Would there be sense for Côte d’Ivoire and Ghana to take shares in companies like Barry Callebaut, Nestlé, etc. to capture some of this value added to the bean?
Absolutely ! This is something I have suggested before to the leading trading houses and offtakers. If they are working with a cooperative why not, at the end of each year, give them a number of shares in your company? Because if all of the value is at the end of the chain, where the consumption occurs, then farmers should try to get a share of the profit there. It is only logical.
It’s a good idea, a bit outside the envelope, because we need to give farmers a bigger piece of the chocolate bar: currently, out of an 18-piece bar, farmers get around 2 pieces. Today most of the cost of a chocolate bar comes from research & development, marketing, because it’s a very competitive market and most consumption is in Western Europe and North America. The reality is that we are not going to create a major market for chocolate bars for Africans. So if we want them to get a few more pieces of the bar, we need to take them from the end of the value chain.
Côte d’Ivoire and Ghana seem to be considering it...
Well, they should get on with it. In the past there have been issues about ownership, legacy entities but also pride. West Africa wants to be seen as standing on its own feet, controlling the cocoa industry and therefore wanting to produce its own chocolate, grind its own beans, etc. But maybe we need to be more pragmatic and recognize that if Africans don’t consume chocolate, let’s get a piece of the profit where the consumption actually occurs.
How many years do you think it will take to see West Africa actually eating chocolate ? Programs are being developed for children in school to consume chocolate...
In Ghana and Côte d’Ivoire, many kids eat chocolate spread on bread or toast in the morning, some drink chocolate milk, it can be quite common.
But there needs to be a step-change with a focus on developing new products for African tastes. For example, milk chocolate melts in tropical climates. Fine, forget it then! But with cocoa beans, you can make soups, spicy soups, biscuits, cakes, whatever fits African eating habits. How many African grandmothers living in their village have a great local recipe that no one knows about? Because if the cocoa product fits the actual eating habits of Africans, they will start consuming it. My view is stop focusing on chocolate and do something entirely different. Cocoa can even be pushed as a health food because the fat in cocoa beans is known as being healthier than other kinds of fats like palm oil.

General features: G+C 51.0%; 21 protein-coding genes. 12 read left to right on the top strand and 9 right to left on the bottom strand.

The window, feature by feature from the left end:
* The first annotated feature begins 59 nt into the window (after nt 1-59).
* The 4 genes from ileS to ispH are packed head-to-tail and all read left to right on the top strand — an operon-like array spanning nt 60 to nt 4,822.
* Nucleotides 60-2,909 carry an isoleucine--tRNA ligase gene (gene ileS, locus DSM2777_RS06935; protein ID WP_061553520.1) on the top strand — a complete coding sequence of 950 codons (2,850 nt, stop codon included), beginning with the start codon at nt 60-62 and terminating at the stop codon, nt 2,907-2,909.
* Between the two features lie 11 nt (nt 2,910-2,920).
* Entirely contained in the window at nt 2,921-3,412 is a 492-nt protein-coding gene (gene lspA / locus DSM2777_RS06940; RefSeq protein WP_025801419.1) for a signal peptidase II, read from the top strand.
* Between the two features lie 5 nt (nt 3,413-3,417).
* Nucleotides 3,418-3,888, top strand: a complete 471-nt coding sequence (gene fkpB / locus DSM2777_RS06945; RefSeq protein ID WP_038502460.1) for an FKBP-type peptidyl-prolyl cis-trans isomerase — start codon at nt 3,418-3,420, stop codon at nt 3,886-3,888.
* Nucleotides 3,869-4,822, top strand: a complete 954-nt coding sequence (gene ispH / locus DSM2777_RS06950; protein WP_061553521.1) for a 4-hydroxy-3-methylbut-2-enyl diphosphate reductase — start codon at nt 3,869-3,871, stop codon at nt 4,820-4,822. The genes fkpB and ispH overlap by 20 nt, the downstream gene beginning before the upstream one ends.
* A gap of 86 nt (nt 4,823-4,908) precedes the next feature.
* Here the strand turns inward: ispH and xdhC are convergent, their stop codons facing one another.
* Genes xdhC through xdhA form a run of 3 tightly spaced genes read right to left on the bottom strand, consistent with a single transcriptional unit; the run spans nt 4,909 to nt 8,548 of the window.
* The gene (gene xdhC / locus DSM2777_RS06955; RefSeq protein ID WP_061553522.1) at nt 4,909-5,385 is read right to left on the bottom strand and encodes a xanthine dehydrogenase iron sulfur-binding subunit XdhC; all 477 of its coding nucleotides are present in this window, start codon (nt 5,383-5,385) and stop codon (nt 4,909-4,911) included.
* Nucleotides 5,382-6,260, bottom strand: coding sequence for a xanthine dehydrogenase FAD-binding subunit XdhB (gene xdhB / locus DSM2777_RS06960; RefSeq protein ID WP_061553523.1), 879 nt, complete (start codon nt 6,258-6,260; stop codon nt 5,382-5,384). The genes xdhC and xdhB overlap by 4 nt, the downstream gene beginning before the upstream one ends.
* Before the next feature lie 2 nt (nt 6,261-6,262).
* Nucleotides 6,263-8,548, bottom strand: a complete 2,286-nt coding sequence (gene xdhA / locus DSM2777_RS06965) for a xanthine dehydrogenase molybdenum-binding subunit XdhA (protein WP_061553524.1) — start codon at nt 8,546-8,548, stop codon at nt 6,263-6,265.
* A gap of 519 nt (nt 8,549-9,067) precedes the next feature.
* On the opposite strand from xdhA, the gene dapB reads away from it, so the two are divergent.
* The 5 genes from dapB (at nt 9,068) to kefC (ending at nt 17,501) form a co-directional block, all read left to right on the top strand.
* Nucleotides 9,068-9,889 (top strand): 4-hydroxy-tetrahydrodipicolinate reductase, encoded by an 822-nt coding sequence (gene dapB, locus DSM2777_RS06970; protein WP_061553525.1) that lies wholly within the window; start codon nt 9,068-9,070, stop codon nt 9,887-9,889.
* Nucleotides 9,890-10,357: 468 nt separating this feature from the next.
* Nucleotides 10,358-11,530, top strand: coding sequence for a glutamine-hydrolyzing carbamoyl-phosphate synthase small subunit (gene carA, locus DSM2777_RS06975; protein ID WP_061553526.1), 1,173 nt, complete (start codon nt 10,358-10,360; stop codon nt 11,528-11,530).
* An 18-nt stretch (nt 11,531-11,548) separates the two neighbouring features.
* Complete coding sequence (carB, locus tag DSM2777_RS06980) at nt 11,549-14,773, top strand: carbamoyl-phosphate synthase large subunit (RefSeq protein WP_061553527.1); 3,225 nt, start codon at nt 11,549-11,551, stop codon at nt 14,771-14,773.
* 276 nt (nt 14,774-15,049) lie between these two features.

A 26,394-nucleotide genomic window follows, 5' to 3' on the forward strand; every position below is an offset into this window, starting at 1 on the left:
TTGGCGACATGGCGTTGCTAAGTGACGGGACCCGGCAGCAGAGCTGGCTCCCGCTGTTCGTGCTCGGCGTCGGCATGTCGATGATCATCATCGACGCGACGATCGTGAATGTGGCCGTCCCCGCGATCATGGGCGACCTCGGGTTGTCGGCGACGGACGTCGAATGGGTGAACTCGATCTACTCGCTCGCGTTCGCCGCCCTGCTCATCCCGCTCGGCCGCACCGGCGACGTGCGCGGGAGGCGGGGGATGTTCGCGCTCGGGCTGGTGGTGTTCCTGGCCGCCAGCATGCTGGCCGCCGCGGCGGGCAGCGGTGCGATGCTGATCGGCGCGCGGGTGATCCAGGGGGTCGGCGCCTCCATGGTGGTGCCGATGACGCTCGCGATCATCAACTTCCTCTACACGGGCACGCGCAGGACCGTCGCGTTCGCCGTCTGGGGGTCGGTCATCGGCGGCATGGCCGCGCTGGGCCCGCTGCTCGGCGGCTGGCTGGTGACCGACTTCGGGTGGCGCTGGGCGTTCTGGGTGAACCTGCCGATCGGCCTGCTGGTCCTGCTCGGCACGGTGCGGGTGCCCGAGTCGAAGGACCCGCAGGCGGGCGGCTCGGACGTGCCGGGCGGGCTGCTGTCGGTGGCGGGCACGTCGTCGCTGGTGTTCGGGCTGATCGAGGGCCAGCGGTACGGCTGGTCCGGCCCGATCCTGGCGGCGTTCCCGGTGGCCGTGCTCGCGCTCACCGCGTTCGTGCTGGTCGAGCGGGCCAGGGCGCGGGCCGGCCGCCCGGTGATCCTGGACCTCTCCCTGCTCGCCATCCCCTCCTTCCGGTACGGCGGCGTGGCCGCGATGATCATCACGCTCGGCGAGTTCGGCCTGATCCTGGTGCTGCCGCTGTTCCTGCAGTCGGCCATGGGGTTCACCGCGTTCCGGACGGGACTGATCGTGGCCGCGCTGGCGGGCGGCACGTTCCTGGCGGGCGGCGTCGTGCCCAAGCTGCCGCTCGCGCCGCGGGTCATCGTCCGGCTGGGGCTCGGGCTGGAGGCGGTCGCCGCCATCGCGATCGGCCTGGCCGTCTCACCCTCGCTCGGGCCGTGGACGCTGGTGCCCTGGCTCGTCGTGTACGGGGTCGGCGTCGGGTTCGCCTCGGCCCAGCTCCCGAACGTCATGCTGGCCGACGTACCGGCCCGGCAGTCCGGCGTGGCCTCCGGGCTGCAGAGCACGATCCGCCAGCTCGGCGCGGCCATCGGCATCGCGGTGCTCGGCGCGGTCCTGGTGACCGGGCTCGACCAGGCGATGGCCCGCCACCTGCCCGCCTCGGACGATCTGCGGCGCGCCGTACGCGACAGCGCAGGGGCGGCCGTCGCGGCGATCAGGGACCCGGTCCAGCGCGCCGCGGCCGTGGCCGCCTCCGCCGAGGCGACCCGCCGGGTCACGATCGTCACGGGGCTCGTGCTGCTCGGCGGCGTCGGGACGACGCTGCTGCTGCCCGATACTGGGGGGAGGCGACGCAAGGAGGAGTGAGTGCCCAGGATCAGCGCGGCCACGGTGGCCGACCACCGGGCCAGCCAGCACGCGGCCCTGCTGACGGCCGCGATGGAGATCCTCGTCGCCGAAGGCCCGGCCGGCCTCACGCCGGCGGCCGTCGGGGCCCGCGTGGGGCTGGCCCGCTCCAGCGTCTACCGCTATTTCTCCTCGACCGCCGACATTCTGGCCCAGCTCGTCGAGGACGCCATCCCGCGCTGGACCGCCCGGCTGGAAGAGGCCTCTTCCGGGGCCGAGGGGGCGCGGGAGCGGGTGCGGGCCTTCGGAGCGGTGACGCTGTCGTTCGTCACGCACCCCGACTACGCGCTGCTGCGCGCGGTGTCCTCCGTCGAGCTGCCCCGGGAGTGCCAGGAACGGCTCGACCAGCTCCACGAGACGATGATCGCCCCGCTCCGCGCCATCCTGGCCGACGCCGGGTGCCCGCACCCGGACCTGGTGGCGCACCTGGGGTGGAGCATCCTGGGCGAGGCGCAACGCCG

If Africans start consuming more of the cocoa they produce, they will exert market power. Look at Ethiopia and coffee: it is the largest producer of coffee in Africa, high quality, but it is not the largest exporter because the country consumes 40% to 50% of its own coffee. One can imagine Côte d’Ivoire saying: we are consuming around 300 000 t of cocoa, so you can only export this much. This is about exerting market power, not just taking any price offered.
Should Côte d’Ivoire and Ghana be afraid of other producers rising, in Latin America for example?
Well, I am keeping a close eye on what is happening in Ecuador and Peru. The whole plantation model is fascinating. If Latin America can produce volumes and reach yields of 1.5 or 2 t/ha, West Africa will lose its advantage as a mass producer of raw beans. And that could affect the whole model of cocoa production in the region.